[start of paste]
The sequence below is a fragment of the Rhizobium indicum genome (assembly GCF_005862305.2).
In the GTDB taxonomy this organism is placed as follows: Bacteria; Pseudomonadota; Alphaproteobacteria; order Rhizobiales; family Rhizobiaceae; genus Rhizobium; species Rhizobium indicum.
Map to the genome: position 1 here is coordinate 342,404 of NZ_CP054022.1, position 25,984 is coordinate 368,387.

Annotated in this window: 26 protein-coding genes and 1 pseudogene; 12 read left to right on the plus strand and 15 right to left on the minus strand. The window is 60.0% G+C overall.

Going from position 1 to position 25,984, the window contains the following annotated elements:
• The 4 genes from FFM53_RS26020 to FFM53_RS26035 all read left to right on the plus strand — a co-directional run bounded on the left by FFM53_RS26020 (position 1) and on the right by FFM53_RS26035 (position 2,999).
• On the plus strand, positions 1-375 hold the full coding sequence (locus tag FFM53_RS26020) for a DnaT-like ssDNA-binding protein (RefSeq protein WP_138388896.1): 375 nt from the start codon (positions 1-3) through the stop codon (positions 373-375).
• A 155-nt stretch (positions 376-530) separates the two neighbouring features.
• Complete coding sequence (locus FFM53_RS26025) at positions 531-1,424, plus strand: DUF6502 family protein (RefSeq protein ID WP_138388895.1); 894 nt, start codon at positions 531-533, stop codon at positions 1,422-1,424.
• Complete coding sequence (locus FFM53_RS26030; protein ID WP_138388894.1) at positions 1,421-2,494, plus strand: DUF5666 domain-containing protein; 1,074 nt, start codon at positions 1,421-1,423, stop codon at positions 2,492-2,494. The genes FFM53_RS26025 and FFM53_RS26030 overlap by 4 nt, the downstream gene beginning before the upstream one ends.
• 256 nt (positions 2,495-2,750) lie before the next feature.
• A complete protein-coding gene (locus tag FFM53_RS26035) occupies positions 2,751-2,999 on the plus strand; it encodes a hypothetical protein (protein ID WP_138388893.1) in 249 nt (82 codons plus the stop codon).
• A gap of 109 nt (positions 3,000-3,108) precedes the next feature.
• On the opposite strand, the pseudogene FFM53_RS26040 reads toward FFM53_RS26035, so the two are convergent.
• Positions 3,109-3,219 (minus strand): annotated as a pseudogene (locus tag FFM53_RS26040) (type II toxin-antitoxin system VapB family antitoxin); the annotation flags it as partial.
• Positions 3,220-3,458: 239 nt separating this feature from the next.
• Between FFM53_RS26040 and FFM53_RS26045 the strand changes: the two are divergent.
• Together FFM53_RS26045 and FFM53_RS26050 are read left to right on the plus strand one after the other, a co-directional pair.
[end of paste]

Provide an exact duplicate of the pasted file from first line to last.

The sequence below is a fragment of the Rhizobium indicum genome (assembly GCF_005862305.2).
In the GTDB taxonomy this organism is placed as follows: Bacteria; Pseudomonadota; Alphaproteobacteria; order Rhizobiales; family Rhizobiaceae; genus Rhizobium; species Rhizobium indicum.
Map to the genome: position 1 here is coordinate 342,404 of NZ_CP054022.1, position 25,984 is coordinate 368,387.

Annotated in this window: 26 protein-coding genes and 1 pseudogene; 12 read left to right on the plus strand and 15 right to left on the minus strand. The window is 60.0% G+C overall.

Going from position 1 to position 25,984, the window contains the following annotated elements:
• The 4 genes from FFM53_RS26020 to FFM53_RS26035 all read left to right on the plus strand — a co-directional run bounded on the left by FFM53_RS26020 (position 1) and on the right by FFM53_RS26035 (position 2,999).
• On the plus strand, positions 1-375 hold the full coding sequence (locus tag FFM53_RS26020) for a DnaT-like ssDNA-binding protein (RefSeq protein WP_138388896.1): 375 nt from the start codon (positions 1-3) through the stop codon (positions 373-375).
• A 155-nt stretch (positions 376-530) separates the two neighbouring features.
• Complete coding sequence (locus FFM53_RS26025) at positions 531-1,424, plus strand: DUF6502 family protein (RefSeq protein ID WP_138388895.1); 894 nt, start codon at positions 531-533, stop codon at positions 1,422-1,424.
• Complete coding sequence (locus FFM53_RS26030; protein ID WP_138388894.1) at positions 1,421-2,494, plus strand: DUF5666 domain-containing protein; 1,074 nt, start codon at positions 1,421-1,423, stop codon at positions 2,492-2,494. The genes FFM53_RS26025 and FFM53_RS26030 overlap by 4 nt, the downstream gene beginning before the upstream one ends.
• 256 nt (positions 2,495-2,750) lie before the next feature.
• A complete protein-coding gene (locus tag FFM53_RS26035) occupies positions 2,751-2,999 on the plus strand; it encodes a hypothetical protein (protein ID WP_138388893.1) in 249 nt (82 codons plus the stop codon).
• A gap of 109 nt (positions 3,000-3,108) precedes the next feature.
• On the opposite strand, the pseudogene FFM53_RS26040 reads toward FFM53_RS26035, so the two are convergent.
• Positions 3,109-3,219 (minus strand): annotated as a pseudogene (locus tag FFM53_RS26040) (type II toxin-antitoxin system VapB family antitoxin); the annotation flags it as partial.
• Positions 3,220-3,458: 239 nt separating this feature from the next.
• Between FFM53_RS26040 and FFM53_RS26045 the strand changes: the two are divergent.
• Together FFM53_RS26045 and FFM53_RS26050 are read left to right on the plus strand one after the other, a co-directional pair.